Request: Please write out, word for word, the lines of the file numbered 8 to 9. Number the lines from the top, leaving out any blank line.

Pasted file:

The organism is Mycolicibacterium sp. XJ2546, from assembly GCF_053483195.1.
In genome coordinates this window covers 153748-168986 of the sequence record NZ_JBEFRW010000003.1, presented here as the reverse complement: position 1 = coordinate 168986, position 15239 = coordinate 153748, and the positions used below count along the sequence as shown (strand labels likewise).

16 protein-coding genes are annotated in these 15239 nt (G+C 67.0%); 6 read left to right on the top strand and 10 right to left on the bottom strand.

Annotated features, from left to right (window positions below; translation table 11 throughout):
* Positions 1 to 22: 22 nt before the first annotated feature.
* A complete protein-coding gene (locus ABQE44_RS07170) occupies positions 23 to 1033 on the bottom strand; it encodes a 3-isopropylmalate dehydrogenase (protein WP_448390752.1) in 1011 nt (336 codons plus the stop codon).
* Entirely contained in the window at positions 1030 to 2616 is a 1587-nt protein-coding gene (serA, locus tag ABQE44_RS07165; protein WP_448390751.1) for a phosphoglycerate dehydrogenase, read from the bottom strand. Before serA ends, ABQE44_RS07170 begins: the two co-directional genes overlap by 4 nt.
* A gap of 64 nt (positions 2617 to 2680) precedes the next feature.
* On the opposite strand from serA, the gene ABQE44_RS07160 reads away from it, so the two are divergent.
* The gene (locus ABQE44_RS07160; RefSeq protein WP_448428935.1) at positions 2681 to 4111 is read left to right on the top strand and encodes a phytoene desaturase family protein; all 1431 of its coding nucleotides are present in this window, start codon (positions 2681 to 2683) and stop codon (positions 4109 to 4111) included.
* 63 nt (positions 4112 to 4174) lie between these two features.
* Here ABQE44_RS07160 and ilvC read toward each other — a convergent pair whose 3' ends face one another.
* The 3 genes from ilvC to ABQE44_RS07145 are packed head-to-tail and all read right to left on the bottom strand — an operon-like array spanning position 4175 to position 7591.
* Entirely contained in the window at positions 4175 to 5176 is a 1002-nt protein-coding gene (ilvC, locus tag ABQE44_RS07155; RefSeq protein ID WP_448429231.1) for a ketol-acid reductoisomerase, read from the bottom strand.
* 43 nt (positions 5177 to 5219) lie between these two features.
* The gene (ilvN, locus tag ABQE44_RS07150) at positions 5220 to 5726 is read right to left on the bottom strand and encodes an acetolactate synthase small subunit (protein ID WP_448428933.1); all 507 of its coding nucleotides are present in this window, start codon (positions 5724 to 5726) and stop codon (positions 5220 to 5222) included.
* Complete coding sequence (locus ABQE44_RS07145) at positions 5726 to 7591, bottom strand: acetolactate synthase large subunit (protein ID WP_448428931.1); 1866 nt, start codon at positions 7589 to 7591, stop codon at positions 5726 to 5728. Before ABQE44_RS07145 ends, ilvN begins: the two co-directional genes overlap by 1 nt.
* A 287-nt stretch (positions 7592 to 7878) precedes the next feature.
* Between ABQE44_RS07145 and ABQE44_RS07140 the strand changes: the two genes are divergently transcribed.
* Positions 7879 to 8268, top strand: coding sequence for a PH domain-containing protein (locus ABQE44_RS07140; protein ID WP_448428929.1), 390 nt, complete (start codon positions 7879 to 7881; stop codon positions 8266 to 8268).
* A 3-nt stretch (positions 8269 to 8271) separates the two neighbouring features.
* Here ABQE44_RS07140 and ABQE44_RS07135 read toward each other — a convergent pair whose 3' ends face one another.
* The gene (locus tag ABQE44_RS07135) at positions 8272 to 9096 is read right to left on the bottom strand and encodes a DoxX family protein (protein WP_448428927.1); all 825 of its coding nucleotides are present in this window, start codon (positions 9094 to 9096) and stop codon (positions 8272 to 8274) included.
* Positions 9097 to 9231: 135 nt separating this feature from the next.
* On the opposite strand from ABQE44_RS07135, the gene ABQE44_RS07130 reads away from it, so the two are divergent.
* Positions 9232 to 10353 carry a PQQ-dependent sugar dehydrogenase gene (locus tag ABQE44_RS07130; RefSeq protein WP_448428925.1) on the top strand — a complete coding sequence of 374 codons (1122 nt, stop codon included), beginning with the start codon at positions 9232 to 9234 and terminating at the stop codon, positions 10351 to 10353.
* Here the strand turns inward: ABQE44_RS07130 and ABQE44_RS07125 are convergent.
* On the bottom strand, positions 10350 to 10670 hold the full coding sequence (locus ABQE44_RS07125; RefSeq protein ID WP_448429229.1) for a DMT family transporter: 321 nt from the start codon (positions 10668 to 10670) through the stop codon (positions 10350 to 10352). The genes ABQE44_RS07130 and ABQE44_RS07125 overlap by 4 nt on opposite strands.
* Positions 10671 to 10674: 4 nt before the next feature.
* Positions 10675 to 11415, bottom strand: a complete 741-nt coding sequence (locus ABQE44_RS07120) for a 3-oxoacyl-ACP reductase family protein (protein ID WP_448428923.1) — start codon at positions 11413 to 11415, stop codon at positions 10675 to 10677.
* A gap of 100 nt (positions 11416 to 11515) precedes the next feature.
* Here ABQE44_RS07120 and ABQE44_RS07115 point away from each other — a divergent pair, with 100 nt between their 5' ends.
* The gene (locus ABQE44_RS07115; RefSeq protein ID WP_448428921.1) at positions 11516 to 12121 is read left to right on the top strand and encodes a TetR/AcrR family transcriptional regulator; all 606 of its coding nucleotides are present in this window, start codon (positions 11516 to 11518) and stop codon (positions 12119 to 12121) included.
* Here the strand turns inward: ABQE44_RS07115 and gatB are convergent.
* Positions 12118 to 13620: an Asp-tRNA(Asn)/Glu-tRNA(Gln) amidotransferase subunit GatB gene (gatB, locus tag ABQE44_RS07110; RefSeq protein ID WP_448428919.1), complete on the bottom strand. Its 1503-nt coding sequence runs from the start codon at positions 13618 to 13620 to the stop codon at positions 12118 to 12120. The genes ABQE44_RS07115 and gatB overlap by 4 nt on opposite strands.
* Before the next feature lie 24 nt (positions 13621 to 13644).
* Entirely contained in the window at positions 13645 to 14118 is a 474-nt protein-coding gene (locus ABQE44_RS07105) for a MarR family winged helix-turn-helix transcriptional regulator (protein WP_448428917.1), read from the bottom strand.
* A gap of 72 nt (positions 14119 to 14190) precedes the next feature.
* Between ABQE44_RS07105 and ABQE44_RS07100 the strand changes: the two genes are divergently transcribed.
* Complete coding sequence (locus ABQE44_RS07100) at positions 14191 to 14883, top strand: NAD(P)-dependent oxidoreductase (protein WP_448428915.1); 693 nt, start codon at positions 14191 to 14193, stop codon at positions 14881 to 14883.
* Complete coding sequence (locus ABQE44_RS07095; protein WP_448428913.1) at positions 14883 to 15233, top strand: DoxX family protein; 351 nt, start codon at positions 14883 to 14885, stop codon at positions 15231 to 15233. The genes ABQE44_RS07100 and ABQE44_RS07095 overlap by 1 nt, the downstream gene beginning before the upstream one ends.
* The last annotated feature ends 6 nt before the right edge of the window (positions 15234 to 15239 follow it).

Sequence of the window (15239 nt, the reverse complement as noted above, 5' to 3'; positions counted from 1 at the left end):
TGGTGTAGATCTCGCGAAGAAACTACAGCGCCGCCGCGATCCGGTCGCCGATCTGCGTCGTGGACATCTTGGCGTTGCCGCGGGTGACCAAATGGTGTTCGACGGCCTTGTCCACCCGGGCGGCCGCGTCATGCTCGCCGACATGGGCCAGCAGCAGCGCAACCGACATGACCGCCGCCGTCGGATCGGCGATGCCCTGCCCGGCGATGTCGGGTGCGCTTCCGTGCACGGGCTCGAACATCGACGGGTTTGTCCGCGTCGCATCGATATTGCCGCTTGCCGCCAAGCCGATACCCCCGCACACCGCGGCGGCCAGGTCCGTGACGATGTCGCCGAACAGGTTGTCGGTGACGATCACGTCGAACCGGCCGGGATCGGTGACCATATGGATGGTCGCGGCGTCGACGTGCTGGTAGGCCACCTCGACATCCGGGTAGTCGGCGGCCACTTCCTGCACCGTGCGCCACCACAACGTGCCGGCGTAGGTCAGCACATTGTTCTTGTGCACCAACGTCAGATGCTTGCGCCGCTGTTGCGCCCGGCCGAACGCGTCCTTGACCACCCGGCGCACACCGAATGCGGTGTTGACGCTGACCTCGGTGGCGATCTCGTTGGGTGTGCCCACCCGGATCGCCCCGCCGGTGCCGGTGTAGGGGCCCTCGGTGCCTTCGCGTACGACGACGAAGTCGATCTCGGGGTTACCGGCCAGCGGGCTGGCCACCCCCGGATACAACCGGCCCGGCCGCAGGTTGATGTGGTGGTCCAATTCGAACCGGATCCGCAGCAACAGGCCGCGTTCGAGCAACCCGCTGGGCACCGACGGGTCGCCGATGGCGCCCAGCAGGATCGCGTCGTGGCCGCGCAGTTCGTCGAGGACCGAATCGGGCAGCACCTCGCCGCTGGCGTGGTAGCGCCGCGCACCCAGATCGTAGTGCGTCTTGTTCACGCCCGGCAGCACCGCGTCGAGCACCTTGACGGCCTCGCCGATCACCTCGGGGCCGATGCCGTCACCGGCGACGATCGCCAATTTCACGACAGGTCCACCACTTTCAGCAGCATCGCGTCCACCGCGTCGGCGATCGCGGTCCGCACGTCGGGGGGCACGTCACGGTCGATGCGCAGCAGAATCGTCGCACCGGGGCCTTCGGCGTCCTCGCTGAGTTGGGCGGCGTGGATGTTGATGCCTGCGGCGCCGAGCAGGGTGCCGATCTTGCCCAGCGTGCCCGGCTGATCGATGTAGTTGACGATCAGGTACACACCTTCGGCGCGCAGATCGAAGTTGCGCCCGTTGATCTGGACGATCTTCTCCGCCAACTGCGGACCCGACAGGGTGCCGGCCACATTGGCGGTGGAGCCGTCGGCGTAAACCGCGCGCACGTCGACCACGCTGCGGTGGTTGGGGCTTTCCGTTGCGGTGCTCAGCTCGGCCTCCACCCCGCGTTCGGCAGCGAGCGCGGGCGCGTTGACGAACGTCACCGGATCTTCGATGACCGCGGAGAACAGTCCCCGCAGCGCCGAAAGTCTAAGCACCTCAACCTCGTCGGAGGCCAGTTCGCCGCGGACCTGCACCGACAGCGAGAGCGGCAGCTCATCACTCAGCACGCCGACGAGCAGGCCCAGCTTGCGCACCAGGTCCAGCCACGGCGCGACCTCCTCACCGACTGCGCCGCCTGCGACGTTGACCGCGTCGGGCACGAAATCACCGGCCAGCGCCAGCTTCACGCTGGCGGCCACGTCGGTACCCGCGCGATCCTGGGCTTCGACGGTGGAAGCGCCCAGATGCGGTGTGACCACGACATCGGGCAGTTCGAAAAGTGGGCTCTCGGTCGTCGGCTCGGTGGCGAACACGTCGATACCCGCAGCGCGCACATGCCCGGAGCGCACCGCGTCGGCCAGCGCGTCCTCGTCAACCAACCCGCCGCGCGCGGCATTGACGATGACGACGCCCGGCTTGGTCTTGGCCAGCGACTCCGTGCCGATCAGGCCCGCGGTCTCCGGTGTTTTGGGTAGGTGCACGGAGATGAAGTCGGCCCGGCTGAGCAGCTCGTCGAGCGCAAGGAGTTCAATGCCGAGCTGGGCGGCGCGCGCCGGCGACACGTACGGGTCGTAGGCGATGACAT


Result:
* A gap of 64 nt (positions 2617 to 2680) precedes the next feature.
* On the opposite strand from serA, the gene ABQE44_RS07160 reads away from it, so the two are divergent.